Scott Pilgrim: A comprehensive review of “The Pilgrimverse”

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Cole Bennett

In 1997, a little band called Plumtree wrote a song. They described it as “Positive but… also bittersweet.” They released that song, along with 11 others, in their second full-length album, Predicts The Future. What Plumtree didn’t predict was that a comic book geek/occasional artist by the name of Bryan Lee O’Malley, would hear that insanely catchy tune, and turn it into a bizarre, fun, and positive yet bittersweet multi-media franchise. That song of course, was titled Scott Pilgrim.

Recently, the video game Scott Pilgrim Vs. The World: The Game, was re-released after having been delisted, which is a fancy way of saying they stopped selling it. Seeing as I loved both the comics and the movie, I was pretty excited when I found a pre-order receipt in my stocking. I decided, since it’s near the tenth anniversary of the game, and since the game has just been re-released, that I would write a review about it. Then I got to playing it, and realized I should re-read the comics. Then after I read the comics, I realized I should re-watch the movie too. What can I say, I’m a Scott-aholic. In one week, I have experienced just about every form of Scott Pilgrim, and now I’m here, ready to give you a full breakdown and review of the franchise.

From 2004 to 2010, Bryan Lee O’Malley released six volumes about the adventures of Scott Pilgrim. Inspired by manga such as Beck (Not the musician. He comes in later) and Nana, he set out to write a romantic comedy action drama. That may sound like a pretty big undertaking, but he pulled it off almost flawlessly.

In short, the story details the adventures of average guy Scott Pilgrim, who falls in love with a manic pixie-dream girl by the name of Ramona Flowers. Everything is going okay until he finds out that in order to be with Ramona, he has to defeat The League of Evil Exes, composed of her seven previous partners. From there, hijinks ensue; Vegan Police, subspace highways, cyborgs, roller blade sword fights, robots, costume parties, ninjas, half-ninjas, and “demon hipster chicks” are all a part of the sprawling narrative, and yet somehow, it all works. It’s all so unbelievable that there’s really no choice but to accept it as believable, and somehow, through all of these frankly bizarre events, O’Malley still managed to weave a storyline that not only makes you sympathize somewhat with the main character, but also the side characters around him, whose lives have been changed, for better or worse (mostly worse), by Scott. Without giving too much away, the story provides an exceptional example of a flawed protagonist.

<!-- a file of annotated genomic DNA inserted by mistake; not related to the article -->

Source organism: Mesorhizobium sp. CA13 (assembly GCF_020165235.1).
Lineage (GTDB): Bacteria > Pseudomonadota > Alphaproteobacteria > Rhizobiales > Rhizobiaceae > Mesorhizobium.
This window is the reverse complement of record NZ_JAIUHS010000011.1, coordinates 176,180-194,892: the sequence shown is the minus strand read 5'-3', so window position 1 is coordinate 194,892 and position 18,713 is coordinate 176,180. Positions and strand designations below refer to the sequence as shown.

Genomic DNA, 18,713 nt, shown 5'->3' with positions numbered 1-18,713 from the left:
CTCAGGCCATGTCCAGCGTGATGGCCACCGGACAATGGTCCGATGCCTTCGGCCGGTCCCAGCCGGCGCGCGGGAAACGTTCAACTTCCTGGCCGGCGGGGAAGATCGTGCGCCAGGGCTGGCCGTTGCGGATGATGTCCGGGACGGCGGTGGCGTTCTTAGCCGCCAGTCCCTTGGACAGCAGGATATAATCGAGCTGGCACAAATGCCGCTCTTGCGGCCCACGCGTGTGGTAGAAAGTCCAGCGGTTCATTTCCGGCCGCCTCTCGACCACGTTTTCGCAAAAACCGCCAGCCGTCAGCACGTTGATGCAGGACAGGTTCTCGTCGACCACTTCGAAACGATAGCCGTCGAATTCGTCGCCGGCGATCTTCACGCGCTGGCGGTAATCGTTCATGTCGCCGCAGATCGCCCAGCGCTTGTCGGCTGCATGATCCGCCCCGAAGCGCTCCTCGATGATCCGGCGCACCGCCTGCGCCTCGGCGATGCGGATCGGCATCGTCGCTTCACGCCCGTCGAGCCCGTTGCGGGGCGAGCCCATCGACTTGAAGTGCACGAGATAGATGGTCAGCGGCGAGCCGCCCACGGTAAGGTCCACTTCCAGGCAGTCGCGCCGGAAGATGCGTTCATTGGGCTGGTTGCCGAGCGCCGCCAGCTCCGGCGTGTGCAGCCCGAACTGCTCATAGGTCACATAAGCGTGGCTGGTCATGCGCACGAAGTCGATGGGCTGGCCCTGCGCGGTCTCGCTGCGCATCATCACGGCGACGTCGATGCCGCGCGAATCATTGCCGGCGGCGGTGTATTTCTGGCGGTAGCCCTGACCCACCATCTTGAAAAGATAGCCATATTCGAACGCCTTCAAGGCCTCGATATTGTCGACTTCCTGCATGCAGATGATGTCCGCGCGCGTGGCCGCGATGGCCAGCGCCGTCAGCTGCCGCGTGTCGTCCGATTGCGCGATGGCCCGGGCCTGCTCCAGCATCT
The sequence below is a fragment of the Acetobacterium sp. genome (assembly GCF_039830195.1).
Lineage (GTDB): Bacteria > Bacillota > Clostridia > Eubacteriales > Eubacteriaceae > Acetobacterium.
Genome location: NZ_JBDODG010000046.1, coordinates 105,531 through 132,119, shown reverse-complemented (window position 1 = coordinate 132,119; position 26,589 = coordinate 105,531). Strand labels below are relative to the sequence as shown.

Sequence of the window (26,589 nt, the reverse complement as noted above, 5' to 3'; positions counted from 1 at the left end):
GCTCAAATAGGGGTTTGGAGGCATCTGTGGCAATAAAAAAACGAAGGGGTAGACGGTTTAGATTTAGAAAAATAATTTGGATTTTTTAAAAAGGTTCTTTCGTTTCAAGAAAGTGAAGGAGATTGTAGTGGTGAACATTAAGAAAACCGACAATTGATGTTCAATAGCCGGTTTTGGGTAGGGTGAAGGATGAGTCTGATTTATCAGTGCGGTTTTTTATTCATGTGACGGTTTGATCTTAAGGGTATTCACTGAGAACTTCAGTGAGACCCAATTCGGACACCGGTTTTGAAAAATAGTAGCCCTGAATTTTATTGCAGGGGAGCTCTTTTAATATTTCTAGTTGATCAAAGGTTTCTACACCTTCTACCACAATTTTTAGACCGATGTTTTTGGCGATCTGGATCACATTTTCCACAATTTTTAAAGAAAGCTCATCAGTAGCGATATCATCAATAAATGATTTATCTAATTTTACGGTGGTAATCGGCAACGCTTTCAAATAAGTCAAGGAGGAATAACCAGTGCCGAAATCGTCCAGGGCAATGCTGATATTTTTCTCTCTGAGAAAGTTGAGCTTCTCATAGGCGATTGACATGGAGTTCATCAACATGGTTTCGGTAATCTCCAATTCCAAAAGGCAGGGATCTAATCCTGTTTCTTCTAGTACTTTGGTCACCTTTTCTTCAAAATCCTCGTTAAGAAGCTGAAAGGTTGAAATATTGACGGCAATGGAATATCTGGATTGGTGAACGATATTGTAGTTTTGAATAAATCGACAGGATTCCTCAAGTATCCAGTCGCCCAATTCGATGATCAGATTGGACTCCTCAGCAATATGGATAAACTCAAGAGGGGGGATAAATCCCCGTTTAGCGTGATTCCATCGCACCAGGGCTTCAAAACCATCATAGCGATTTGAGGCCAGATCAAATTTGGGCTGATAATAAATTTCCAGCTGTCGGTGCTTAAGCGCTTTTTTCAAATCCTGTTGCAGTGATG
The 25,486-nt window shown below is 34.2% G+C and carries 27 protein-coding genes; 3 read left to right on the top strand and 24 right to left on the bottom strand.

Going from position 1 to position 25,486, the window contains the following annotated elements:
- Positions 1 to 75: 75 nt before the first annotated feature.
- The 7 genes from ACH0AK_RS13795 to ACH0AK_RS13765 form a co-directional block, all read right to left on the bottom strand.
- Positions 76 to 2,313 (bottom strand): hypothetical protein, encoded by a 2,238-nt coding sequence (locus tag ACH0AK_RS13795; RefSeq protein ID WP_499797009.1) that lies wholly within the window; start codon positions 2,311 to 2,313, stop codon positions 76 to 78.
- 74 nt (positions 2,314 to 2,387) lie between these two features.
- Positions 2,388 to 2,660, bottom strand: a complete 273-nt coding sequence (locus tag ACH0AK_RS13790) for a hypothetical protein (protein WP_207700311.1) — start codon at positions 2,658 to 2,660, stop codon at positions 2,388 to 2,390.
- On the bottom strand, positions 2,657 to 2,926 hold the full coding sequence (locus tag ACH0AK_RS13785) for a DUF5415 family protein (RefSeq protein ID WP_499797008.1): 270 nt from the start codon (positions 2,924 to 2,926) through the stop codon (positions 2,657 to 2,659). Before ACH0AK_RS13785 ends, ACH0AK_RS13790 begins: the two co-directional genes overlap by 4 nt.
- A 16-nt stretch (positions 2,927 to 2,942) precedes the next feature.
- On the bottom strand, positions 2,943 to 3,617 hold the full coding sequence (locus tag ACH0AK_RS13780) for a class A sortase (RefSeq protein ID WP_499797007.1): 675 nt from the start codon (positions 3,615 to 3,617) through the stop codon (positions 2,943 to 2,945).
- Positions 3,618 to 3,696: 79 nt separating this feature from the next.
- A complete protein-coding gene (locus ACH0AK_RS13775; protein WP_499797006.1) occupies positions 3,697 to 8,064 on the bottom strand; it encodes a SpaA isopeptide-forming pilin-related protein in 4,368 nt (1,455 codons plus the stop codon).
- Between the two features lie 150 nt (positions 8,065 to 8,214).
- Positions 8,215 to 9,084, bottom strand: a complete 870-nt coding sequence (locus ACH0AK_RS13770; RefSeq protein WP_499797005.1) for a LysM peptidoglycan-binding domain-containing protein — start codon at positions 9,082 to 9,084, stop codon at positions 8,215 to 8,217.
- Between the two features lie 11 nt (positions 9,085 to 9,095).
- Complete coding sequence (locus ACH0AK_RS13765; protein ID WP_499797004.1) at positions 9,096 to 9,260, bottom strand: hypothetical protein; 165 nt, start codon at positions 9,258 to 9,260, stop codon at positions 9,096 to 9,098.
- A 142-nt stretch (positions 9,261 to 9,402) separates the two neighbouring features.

However, the story is only half of what makes The Pilgrimverse so unique. The other half comes in the form of humor and style. The comics, the books, and even the game, are really funny. The jokes flow naturally, because the entire story in general is so ridiculous that making jokes about it isn’t that much of a stretch. The other reason that Scott Pilgrim is so amazing is the style. It plays around with traditional comic book style, utilizing overlapping boxes and fun transitions to give the story a more exciting, rapid-fire atmosphere. Between the engaging story, the cheesy/charming one-liners, and the refreshing style, Scott Pilgrim Vol. 1-6 is a unique comical comic experience. It only took me about 45 minutes to an hour to read one volume, so it’s not a huge time commitment by any means.

O’Malley said that he only really planned to sell around 1000 copies, but when volume six was released in 2010, the series was so popular that a movie based on it was already in production. That style that makes the comics so different is cranked up to eleven. Director Edgar Wright (Baby Driver, Shaun of the Dead, etc.), is very good with giving his movies flair. Visuals are his specialty; He utilizes things that could only be done in a movie, like visual gags, sound cues, and cool transitions. Throughout the entire movie, I don’t think there’s one cut to black that doesn’t serve a specific purpose. It’s all clever transitions, and it all happens fast. The action as well is very stylized. The movie utilizes a lot of video game elements throughout the story. In particular, the fights with Matthew Patel and Gideon Graves play out like a dramatic round of Street Fighter. It fits, because the concept of the story itself sounds like a videogame.